Al Mezzetti — a former Manteca City Councilman and retired Lincoln School teacher — plans to take on San Joaquin County Sheriff Steve Moore in the 2018 election.
Mezzetti made his intentions known this week after he was denied re-issuance of a carried concealed weapon (CCW) permit for use in his business by Sheriff Moore.
Mezzetti has had a CCW permit for 30 years.
The Manteca resident said he stressed to Moore his military service as a Marine gunner in World War II, his service during the Korean War, and training soldiers for the Vietnam War.
Mezzetti, who acknowledged he will be turning 92, said in a letter to Moore that “it is important the citizens of San Joaquin County learn about you and your political machinations.” He added he looks forward to questioning the incumbent in open forums during the 2019 campaign.
The sheriff’s CCW policy was one of the big issues in the 2016 campaign.
New Sizzler is
just that — sizzling
The toughest seat to get in Manteca these days is at the new Manteca Sizzler restaurant at Airport Way and the 120 Bypass.
The restaurant has been packed since it opened on Thursday. Sally Myers — who owns 23 Sizzlers including the new one in Manteca along with her husband Gary — said she is pleased how the community is welcoming them with open arms.
“I’ve never been to an opening where so many residents and business folks have cheerfully said, ‘Thank You’ upon meeting them,” she noted. “What a great community Manteca is.”
The 8,600-square-foot restaurant resembles the couple’s flagship Sizzler in Temecula.
The opening of the 290-seat restaurant created more than 100 new jobs.
Rough roads ahead
all over Manteca
Pot holes and rough streets around Manteca are a poplar topic of conversation.
A Del Webb at Woodbridge reader who believes Lathrop Road between Union Road and Airport Way is a year or two away from completely disintegrating in spots due to increased traffic can’t believe there are no city plans on the horizon to fix at least the worst segments.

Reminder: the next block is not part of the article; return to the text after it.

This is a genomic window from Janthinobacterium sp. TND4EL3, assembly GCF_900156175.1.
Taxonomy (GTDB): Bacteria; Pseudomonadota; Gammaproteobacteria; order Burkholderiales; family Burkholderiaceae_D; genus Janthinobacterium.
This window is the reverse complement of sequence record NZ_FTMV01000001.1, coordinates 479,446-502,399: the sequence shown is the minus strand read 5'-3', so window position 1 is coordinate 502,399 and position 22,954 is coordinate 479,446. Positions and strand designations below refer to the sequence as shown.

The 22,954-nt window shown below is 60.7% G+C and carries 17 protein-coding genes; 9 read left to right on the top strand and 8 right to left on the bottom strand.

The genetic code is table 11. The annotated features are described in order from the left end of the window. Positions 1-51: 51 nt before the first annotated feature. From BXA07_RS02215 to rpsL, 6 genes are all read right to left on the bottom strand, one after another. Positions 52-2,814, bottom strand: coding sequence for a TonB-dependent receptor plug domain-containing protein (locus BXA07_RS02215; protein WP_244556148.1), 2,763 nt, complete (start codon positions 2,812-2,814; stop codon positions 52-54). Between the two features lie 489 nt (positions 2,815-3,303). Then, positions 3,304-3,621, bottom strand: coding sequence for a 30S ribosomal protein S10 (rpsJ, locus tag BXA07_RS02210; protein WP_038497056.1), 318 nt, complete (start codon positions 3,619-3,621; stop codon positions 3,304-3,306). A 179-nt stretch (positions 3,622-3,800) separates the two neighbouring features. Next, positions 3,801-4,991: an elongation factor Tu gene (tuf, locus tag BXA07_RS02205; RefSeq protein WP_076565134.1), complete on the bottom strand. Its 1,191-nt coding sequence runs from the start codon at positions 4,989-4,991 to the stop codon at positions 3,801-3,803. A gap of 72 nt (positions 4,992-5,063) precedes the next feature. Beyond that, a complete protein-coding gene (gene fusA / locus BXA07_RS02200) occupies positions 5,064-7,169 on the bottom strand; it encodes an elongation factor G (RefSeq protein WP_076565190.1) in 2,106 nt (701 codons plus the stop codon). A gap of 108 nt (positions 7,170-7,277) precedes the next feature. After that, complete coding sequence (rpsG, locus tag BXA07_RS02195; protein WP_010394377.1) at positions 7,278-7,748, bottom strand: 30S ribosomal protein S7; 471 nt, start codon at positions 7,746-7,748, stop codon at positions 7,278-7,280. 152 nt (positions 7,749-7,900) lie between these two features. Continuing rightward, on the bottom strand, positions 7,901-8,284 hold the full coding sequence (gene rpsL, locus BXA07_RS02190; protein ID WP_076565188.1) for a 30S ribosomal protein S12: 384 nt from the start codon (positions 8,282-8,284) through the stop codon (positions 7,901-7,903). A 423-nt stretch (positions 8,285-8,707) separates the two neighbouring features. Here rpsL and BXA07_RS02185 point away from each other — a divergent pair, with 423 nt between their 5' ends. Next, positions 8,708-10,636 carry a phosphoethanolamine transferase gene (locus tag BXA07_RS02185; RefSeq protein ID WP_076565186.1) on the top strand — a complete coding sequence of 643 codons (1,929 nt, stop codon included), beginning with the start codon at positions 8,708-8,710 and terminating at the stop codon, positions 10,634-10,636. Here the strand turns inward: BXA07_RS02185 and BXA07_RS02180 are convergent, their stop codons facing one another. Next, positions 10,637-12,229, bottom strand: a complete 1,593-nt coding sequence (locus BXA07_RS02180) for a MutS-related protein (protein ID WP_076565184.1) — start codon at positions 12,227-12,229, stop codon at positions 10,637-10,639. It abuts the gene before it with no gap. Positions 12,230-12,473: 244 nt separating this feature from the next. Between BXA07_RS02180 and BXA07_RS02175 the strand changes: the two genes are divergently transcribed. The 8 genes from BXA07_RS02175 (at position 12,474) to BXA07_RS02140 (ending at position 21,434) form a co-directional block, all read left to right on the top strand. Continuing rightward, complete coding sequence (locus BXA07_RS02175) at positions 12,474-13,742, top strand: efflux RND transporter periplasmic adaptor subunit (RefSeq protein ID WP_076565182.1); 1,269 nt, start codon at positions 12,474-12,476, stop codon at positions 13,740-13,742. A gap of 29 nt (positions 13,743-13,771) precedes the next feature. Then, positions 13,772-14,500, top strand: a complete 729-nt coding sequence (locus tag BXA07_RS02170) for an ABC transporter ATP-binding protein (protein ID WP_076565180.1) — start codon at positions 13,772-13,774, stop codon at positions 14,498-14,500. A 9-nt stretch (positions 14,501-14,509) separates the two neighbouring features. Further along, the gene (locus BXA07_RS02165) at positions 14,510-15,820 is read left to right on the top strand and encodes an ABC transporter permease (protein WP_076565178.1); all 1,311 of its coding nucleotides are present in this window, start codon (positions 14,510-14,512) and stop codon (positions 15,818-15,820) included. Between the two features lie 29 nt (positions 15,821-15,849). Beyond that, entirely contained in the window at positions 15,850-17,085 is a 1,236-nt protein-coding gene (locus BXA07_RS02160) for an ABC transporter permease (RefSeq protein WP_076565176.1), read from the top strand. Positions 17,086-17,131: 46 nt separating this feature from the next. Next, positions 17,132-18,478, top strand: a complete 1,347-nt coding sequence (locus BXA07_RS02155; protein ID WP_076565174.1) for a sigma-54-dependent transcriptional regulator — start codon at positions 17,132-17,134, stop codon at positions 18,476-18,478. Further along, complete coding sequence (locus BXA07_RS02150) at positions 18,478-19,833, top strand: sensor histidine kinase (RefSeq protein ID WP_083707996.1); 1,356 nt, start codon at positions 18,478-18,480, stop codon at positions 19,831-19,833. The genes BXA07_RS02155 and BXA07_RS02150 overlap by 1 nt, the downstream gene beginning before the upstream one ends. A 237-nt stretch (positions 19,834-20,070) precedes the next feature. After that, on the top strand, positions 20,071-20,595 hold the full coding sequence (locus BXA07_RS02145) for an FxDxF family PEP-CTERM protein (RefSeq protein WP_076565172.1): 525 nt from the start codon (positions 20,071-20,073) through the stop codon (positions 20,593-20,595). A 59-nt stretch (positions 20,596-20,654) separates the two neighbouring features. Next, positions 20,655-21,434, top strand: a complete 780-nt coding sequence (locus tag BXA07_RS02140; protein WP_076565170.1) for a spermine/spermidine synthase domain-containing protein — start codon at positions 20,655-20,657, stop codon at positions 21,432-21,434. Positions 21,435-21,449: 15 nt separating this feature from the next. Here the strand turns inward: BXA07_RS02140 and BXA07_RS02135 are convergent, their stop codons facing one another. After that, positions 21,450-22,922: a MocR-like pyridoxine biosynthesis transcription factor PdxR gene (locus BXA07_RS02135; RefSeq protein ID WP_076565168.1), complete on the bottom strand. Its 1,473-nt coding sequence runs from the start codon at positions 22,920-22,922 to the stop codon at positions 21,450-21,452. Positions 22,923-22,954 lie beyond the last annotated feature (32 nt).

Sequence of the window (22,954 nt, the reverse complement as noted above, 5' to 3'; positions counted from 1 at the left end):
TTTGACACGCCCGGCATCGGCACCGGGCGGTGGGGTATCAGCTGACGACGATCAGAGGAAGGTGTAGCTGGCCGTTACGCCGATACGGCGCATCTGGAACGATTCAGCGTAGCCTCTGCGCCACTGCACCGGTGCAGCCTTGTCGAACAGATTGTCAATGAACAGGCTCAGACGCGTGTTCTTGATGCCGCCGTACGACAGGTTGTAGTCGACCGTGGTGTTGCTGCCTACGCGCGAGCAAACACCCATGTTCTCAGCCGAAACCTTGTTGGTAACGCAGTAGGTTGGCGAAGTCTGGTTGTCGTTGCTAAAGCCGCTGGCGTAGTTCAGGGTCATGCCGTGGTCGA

Reader James Smith notes there seems to be potholes where ever you drive in Manteca. Smith asked whether any public works official ever drivers around Manteca to see what streets have potholes so they can be repaired. Smith, who was in public works for many years in the Bay Area, said what they used to do was fill holes with “cutback asphalt.”
“That’s asphalt cut back with diesel,” he noted in an email. “It’s temporary, does not hardened up like cement, and sometimes the temporary cutback stays in potholes a very long time. It works.”
On that note a Wellington Avenue jogger who heads over to the Tidewater Bikeway said she is pleased the city finally patched a big pothole that was in the middle of the crosswalk on Industrial Park Drive where it intersects with Van Ryn Avenue. She had seen a teen stumble after stepping in the pothole a month ago.
Manteca has added a number of streets over the past 10 years while its street maintenance crew has been slashed in half during the same time period to eight workers. The end result has been the remaining eight workers are scrambling to do all of the work required of the streets division crew It also means Manteca has been unable to effectively tackle sidewalk repair work in-house
City street crews have a long list of tasks to handle for more than 200 miles of municipal streets from sealing cracks and removing debris to the upkeep of street signs and lights.
They also prep streets for seal slurry work that is handled through the bid process as a way to keep costs down.
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